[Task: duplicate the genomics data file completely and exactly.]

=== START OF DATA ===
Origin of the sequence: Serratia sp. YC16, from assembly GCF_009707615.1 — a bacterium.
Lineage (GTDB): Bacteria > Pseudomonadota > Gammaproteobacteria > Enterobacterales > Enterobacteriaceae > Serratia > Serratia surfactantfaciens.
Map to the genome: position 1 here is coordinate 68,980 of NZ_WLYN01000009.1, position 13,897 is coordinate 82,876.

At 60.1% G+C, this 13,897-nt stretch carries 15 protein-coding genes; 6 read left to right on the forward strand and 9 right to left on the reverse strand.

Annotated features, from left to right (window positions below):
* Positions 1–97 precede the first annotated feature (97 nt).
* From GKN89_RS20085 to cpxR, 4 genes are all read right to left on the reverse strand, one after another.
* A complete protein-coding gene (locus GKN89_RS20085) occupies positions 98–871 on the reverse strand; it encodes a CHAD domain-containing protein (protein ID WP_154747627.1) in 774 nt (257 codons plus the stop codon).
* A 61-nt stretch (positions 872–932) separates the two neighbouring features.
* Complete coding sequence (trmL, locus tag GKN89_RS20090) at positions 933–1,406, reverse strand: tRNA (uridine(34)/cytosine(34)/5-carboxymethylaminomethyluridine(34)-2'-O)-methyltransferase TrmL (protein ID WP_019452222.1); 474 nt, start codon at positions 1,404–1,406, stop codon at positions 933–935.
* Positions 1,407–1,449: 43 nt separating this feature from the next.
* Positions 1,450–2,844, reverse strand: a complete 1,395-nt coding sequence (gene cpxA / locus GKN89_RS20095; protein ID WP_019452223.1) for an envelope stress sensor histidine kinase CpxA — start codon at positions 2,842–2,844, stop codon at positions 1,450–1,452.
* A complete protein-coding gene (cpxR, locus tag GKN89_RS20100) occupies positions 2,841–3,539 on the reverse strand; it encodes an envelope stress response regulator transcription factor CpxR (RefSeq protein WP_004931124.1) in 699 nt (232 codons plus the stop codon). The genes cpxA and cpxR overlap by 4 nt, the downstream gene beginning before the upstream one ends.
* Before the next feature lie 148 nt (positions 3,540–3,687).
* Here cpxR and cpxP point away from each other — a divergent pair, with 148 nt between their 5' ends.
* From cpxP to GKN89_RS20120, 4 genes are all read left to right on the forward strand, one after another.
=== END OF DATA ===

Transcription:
Origin of the sequence: Serratia sp. YC16, from assembly GCF_009707615.1 — a bacterium.
Lineage (GTDB): Bacteria > Pseudomonadota > Gammaproteobacteria > Enterobacterales > Enterobacteriaceae > Serratia > Serratia surfactantfaciens.
Map to the genome: position 1 here is coordinate 68,980 of NZ_WLYN01000009.1, position 13,897 is coordinate 82,876.

At 60.1% G+C, this 13,897-nt stretch carries 15 protein-coding genes; 6 read left to right on the forward strand and 9 right to left on the reverse strand.

Annotated features, from left to right (window positions below):
* Positions 1–97 precede the first annotated feature (97 nt).
* From GKN89_RS20085 to cpxR, 4 genes are all read right to left on the reverse strand, one after another.
* A complete protein-coding gene (locus GKN89_RS20085) occupies positions 98–871 on the reverse strand; it encodes a CHAD domain-containing protein (protein ID WP_154747627.1) in 774 nt (257 codons plus the stop codon).
* A 61-nt stretch (positions 872–932) separates the two neighbouring features.
* Complete coding sequence (trmL, locus tag GKN89_RS20090) at positions 933–1,406, reverse strand: tRNA (uridine(34)/cytosine(34)/5-carboxymethylaminomethyluridine(34)-2'-O)-methyltransferase TrmL (protein ID WP_019452222.1); 474 nt, start codon at positions 1,404–1,406, stop codon at positions 933–935.
* Positions 1,407–1,449: 43 nt separating this feature from the next.
* Positions 1,450–2,844, reverse strand: a complete 1,395-nt coding sequence (gene cpxA / locus GKN89_RS20095; protein ID WP_019452223.1) for an envelope stress sensor histidine kinase CpxA — start codon at positions 2,842–2,844, stop codon at positions 1,450–1,452.
* A complete protein-coding gene (cpxR, locus tag GKN89_RS20100) occupies positions 2,841–3,539 on the reverse strand; it encodes an envelope stress response regulator transcription factor CpxR (RefSeq protein WP_004931124.1) in 699 nt (232 codons plus the stop codon). The genes cpxA and cpxR overlap by 4 nt, the downstream gene beginning before the upstream one ends.
* Before the next feature lie 148 nt (positions 3,540–3,687).
* Here cpxR and cpxP point away from each other — a divergent pair, with 148 nt between their 5' ends.
* From cpxP to GKN89_RS20120, 4 genes are all read left to right on the forward strand, one after another.